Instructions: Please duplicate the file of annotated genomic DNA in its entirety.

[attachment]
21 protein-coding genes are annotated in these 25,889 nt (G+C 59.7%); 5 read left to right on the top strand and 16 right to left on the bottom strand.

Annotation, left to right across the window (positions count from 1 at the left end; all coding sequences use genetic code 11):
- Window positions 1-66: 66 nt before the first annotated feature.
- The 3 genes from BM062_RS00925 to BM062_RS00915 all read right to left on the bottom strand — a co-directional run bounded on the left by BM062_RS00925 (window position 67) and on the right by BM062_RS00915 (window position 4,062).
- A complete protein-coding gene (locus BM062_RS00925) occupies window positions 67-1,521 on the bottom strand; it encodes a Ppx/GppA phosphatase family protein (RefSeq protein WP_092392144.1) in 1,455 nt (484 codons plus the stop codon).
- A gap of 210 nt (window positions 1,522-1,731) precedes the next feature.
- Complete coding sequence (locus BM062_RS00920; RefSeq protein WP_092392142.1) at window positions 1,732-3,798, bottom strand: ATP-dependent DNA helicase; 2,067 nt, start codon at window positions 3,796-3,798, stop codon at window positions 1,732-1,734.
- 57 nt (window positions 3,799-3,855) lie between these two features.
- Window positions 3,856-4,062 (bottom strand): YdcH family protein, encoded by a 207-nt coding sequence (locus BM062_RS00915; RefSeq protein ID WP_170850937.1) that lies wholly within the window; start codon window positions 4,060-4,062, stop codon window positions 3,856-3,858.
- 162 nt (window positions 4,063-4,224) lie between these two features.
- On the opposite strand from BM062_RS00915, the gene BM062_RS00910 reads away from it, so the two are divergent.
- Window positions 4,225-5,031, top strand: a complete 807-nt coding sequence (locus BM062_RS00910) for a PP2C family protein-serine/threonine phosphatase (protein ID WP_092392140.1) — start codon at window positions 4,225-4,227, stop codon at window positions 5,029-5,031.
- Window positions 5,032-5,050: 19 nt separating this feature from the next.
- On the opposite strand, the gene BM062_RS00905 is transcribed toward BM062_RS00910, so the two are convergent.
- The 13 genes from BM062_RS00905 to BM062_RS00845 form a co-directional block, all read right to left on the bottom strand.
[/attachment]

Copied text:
21 protein-coding genes are annotated in these 25,889 nt (G+C 59.7%); 5 read left to right on the top strand and 16 right to left on the bottom strand.

Annotation, left to right across the window (positions count from 1 at the left end; all coding sequences use genetic code 11):
- Window positions 1-66: 66 nt before the first annotated feature.
- The 3 genes from BM062_RS00925 to BM062_RS00915 all read right to left on the bottom strand — a co-directional run bounded on the left by BM062_RS00925 (window position 67) and on the right by BM062_RS00915 (window position 4,062).
- A complete protein-coding gene (locus BM062_RS00925) occupies window positions 67-1,521 on the bottom strand; it encodes a Ppx/GppA phosphatase family protein (RefSeq protein WP_092392144.1) in 1,455 nt (484 codons plus the stop codon).
- A gap of 210 nt (window positions 1,522-1,731) precedes the next feature.
- Complete coding sequence (locus BM062_RS00920; RefSeq protein WP_092392142.1) at window positions 1,732-3,798, bottom strand: ATP-dependent DNA helicase; 2,067 nt, start codon at window positions 3,796-3,798, stop codon at window positions 1,732-1,734.
- 57 nt (window positions 3,799-3,855) lie between these two features.
- Window positions 3,856-4,062 (bottom strand): YdcH family protein, encoded by a 207-nt coding sequence (locus BM062_RS00915; RefSeq protein ID WP_170850937.1) that lies wholly within the window; start codon window positions 4,060-4,062, stop codon window positions 3,856-3,858.
- 162 nt (window positions 4,063-4,224) lie between these two features.
- On the opposite strand from BM062_RS00915, the gene BM062_RS00910 reads away from it, so the two are divergent.
- Window positions 4,225-5,031, top strand: a complete 807-nt coding sequence (locus BM062_RS00910) for a PP2C family protein-serine/threonine phosphatase (protein ID WP_092392140.1) — start codon at window positions 4,225-4,227, stop codon at window positions 5,029-5,031.
- Window positions 5,032-5,050: 19 nt separating this feature from the next.
- On the opposite strand, the gene BM062_RS00905 is transcribed toward BM062_RS00910, so the two are convergent.
- The 13 genes from BM062_RS00905 to BM062_RS00845 form a co-directional block, all read right to left on the bottom strand.